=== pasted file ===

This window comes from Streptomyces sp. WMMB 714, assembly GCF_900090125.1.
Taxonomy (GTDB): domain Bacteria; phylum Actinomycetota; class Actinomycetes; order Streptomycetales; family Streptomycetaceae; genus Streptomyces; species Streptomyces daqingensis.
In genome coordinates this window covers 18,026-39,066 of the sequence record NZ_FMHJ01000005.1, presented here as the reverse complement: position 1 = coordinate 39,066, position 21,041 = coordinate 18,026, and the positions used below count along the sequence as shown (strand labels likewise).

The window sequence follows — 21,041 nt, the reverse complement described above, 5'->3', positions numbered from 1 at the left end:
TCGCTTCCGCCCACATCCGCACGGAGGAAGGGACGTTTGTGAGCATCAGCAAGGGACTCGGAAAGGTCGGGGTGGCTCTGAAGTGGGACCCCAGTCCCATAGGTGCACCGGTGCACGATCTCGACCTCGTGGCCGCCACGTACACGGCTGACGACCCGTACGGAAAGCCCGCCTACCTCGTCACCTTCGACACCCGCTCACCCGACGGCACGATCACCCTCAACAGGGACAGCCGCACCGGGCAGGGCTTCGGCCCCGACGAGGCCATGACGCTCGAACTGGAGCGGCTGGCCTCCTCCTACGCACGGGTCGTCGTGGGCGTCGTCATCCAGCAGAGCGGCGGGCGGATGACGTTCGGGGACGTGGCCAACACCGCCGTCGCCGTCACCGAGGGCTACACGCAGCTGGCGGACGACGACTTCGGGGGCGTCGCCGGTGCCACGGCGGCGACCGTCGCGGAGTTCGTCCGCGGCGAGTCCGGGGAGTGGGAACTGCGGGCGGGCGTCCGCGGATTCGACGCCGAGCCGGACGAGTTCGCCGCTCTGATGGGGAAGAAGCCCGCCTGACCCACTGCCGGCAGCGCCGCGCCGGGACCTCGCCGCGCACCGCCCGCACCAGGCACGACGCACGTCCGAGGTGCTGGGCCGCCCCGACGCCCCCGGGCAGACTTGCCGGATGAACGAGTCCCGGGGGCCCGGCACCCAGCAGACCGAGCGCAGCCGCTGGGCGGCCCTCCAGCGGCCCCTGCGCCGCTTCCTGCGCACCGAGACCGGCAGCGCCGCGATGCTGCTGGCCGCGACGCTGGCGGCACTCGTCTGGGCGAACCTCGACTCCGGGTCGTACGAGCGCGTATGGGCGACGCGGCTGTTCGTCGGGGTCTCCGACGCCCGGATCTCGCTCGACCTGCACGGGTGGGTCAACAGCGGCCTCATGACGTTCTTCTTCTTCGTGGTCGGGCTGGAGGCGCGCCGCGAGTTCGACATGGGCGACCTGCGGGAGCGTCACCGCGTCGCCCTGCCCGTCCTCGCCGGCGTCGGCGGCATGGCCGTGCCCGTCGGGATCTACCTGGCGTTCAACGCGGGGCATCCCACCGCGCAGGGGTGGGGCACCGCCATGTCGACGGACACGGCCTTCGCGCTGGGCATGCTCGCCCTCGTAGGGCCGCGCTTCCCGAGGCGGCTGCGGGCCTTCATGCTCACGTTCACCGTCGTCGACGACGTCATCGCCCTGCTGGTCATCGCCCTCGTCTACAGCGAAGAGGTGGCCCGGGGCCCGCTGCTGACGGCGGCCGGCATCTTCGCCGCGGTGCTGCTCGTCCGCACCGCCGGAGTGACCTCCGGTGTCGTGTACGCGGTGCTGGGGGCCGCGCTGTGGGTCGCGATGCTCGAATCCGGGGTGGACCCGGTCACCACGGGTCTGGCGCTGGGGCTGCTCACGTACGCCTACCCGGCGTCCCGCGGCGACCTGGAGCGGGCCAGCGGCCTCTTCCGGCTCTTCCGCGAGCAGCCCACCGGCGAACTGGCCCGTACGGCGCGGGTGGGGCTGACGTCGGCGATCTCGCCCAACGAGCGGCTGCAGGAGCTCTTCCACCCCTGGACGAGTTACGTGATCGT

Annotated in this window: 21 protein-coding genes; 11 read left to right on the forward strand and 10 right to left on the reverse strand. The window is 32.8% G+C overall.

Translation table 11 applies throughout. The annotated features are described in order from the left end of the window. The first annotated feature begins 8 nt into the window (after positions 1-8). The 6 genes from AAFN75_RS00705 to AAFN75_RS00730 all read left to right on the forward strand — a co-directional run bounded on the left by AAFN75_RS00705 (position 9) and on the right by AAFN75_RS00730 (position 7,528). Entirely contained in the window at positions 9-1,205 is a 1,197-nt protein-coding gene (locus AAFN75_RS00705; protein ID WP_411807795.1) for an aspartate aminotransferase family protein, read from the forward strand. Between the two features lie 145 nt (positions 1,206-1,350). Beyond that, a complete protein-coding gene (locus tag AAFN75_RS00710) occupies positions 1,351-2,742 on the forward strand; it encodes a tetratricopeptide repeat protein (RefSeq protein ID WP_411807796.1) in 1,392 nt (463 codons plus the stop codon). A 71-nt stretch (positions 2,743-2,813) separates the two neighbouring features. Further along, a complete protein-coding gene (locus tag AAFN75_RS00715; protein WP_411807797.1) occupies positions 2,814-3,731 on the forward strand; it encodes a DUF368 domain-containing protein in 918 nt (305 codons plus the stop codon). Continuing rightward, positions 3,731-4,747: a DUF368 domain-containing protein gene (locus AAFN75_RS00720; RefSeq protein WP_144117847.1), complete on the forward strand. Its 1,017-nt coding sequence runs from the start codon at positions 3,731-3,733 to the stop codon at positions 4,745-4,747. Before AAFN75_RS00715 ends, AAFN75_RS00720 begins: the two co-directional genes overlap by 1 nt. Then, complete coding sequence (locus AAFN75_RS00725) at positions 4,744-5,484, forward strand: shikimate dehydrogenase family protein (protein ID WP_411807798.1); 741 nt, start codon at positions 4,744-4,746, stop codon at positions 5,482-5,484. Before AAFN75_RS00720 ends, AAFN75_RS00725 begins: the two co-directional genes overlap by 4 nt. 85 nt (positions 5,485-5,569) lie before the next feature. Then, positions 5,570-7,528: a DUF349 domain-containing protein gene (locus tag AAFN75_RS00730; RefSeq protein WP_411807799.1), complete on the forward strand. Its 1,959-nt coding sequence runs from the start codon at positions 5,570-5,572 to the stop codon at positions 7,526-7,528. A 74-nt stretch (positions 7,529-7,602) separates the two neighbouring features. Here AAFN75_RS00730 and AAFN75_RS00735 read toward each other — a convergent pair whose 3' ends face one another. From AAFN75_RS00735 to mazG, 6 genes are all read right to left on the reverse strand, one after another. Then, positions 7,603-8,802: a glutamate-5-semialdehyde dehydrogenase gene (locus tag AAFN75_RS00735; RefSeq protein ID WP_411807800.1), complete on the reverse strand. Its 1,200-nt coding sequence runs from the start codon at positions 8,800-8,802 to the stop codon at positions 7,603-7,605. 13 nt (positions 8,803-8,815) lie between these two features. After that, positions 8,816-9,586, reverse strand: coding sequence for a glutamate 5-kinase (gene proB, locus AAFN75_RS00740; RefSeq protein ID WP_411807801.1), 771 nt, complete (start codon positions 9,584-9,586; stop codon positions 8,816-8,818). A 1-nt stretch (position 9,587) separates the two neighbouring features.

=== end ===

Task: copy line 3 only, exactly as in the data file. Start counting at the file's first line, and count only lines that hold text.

In genome coordinates this window covers 18,026-39,066 of the sequence record NZ_FMHJ01000005.1, presented here as the reverse complement: position 1 = coordinate 39,066, position 21,041 = coordinate 18,026, and the positions used below count along the sequence as shown (strand labels likewise).